Rapaport Magazine

Israel Market Report

Market Feeling Some Stability

By Avi Krawitz
RAPAPORT... There was a sense of stability in the Ramat Gan bourse in September as Israel’s diamond industry expressed some confidence that 2010 would present better prospects for the market. However, having returned to work after the summer vacations, industry professionals who spoke to RDR did not expect too much change in the market in the fourth Christmas quarter.

“The market is stable and has been since June,” said Moshe Bronner, managing director of Aliya Diamonds, a polished dealership specializing in sizes above 1 carat, rounds and fancy shapes and natural fancy colors. “I don’t see that Christmas is going to be that much better in the U.S. and Chinese demand will remain the same. So I think the market will remain stable.”
Rami Birenbaum, a wholesaler and manufacturer of rounds and fancies up to 5 carats, agreed that the remainder of 2009 would not yield too much change and that he expects 2010 to be much better.

Still, others noted some positive trends in the market. Leibish Polnauer, president of Leibish & Co., which deals in natural fancy color diamonds, melees in calibrated sizes and large stones, 3 carats and above, noted that business in Israel has gained some momentum. “In general, business in Israel is firm, while Europe remains weak, Asia is livelier and we have started to see some rise in activity in the U.S.,” he reported. Polnauer stressed that the market’s performance in November and December should be viewed in context. “It’s all relative and you can’t compare to Christmas 2007,” he said. “But when you compare to the rest of 2009, we can expect the fourth quarter to show some improvement.”

Polnauer noted that consumer sentiment remains weak and estimated it would take about another six months before the market starts to see a proper recovery. “Much depends on whether the financial markets can sustain the growth they have displayed in the past few months,” he said. Bronner agreed that the polished market would show some growth only when there is an improvement in the world economy, dispelling the perception that recent increases in rough prices would push polished higher. Bronner reported strong resistance in the polished market to push through the 25 percent discount barrier.

Low Profitability
Diamond manufacturers expressed concern that while rough prices increased in the past few months, polished remained stable, eating into their profits. “Either rough is too high or polished is too low, so profit margins are small,” Birenbaum said. “We feel that prices on 1 to 3 carats, G to J should be about 5 percent higher.” Most agreed that demand was strongest for rounds and fancy shapes in 1- to 3-carat, SI goods, while larger stones remained very weak. In fancy colors, Polnauer reported that demand is good for 0.50- to 2.00-carat yellows, while strong Argyle-quality pinks are in short supply and intense and vivid blues are “nonexistent” in the market. Birenbaum noted that buyers have become very specific in their requests, looking for very good and excellent makes only.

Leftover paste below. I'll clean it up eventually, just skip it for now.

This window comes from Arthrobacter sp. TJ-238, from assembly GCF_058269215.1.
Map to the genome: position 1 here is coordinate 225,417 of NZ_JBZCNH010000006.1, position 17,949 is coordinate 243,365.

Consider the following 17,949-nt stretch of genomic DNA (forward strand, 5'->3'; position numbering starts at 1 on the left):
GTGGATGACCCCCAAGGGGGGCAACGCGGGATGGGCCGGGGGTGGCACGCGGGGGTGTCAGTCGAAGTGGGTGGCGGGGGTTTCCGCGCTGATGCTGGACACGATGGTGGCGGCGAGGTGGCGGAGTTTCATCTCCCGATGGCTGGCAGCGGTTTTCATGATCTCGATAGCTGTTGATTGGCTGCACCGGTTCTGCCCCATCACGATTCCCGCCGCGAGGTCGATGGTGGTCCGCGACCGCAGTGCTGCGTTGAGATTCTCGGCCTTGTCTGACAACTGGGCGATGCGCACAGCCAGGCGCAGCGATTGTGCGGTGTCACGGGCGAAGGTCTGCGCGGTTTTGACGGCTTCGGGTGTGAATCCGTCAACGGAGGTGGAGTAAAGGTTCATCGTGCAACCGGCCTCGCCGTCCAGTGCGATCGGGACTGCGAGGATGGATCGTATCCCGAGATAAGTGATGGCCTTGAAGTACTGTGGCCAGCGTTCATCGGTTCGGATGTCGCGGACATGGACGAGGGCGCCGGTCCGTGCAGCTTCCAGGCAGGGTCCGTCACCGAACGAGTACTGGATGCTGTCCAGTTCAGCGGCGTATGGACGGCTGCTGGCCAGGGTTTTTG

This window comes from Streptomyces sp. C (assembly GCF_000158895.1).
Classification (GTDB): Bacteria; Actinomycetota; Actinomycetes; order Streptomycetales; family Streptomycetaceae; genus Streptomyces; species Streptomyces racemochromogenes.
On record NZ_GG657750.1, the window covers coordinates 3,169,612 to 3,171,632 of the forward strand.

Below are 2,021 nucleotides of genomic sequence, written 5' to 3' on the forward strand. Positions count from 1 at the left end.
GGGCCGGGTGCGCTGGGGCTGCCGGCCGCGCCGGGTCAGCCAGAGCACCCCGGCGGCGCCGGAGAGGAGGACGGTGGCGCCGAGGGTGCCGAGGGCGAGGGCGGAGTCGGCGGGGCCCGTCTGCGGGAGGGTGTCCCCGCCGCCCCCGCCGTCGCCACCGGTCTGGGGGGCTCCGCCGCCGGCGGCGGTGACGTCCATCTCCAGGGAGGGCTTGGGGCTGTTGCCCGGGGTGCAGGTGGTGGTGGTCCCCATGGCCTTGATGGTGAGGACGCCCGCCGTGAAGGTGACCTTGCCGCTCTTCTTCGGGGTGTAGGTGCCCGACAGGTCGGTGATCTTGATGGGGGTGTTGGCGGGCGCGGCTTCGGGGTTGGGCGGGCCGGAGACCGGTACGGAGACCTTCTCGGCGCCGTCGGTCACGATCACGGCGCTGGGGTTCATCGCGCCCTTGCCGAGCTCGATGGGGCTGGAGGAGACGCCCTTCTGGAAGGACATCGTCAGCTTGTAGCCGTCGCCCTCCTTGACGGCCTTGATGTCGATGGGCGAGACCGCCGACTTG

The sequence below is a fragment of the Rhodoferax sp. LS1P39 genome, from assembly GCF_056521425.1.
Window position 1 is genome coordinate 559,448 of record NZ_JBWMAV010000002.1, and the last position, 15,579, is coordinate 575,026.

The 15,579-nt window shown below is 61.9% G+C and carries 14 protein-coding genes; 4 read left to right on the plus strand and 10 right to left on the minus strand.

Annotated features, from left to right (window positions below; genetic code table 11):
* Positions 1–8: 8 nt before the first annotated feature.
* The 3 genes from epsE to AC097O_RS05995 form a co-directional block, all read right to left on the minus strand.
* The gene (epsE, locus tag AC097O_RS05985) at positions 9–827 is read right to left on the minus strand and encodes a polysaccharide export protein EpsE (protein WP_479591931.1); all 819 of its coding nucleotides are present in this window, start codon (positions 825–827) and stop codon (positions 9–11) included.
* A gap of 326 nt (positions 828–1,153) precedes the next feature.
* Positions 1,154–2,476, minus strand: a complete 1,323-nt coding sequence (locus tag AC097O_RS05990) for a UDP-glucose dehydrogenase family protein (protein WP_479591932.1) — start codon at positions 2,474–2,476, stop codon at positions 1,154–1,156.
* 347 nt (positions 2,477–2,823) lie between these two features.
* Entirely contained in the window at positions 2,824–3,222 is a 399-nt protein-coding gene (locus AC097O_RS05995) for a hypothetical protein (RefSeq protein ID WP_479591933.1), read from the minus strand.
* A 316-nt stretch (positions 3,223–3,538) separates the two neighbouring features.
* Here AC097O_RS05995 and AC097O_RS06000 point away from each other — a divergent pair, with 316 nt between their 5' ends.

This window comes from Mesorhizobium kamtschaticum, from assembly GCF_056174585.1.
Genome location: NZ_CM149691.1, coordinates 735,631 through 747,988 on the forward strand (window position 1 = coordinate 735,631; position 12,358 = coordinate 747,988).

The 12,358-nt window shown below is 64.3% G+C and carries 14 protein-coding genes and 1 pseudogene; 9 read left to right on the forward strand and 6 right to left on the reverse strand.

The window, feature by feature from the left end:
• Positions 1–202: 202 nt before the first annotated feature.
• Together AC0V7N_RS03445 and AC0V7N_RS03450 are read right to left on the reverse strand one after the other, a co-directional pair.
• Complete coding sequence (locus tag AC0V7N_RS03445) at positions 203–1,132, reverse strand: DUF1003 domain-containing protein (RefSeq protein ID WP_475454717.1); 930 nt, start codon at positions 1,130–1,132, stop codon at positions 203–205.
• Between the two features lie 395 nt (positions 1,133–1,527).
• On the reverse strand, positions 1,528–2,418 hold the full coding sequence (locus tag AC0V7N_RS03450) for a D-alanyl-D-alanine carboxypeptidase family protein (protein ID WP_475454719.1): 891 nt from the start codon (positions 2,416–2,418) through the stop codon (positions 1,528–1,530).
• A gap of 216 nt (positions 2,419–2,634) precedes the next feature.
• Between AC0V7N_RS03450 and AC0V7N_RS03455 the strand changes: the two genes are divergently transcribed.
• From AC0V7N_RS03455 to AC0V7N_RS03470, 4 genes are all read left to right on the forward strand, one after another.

Expressing Caution
Michael Aghbashoff, president of Denir Diamonds and Jewels, a diamond and jewelry manufacturer of all shapes and sizes, reported that traders are no longer buying to build stock and that it is difficult to find stones on the market, which has led to some price increases in the dealer market. He added that the usual foreign buyers are coming to Israel less often and buying less during their visits. “There is a sense that people are still afraid to buy due to uncertainty about prices and due to doubt whether the crisis is over or not,” Aghbashoff said. “Before the crash, it was too easy to sell. You would buy today and sell tomorrow, which led people to speculate. Today, I’m very cautious and I think people are more realistic.”

Targeting Asia

The Israel Diamond Institute Group of Companies (IDI) presented its largest-ever pavilion at the Hong Kong Jewellery & Gem Fair in September, which it explained was evidence of the “primary importance the industry places on the Asian market.” The IDI pavilion hosted 60 companies, with another 20 Israeli companies exhibiting elsewhere at the show. IDI provided extensive marketing assistance to Israeli participants as part of its “Together Works” program. This included a preshow media launch, targeting select Asian diamond buyers to visit the pavilion and helping exhibitors cut costs by providing free, locally hired service representatives to staff their booths.

“We believe that Asia is the growth market of the future for Israeli diamonds and that’s why Israeli companies are participating in record numbers,” said Moti Ganz, IDI chairman. “We are hopeful that this show will strengthen the business relations between Israeli and Asian companies.”

The Marketplace
  • Market is stable with some improvement after summer vacation.
  • Buyers are looking for very specific goods, particularly triple EX makes.
  • Demand is good for 0.70- to 1.99-carat, H-J, VS-SI goods.
  • Demand for D colors is improving and customers are not willing to take E-F colors as they did before on collection goods.
  • Fancy yellows are in strong demand.
  • The market for sizes above 3 carats is very slow, although asking prices have not decreased.

Article from the Rapaport Magazine - October 2009. To subscribe click here.

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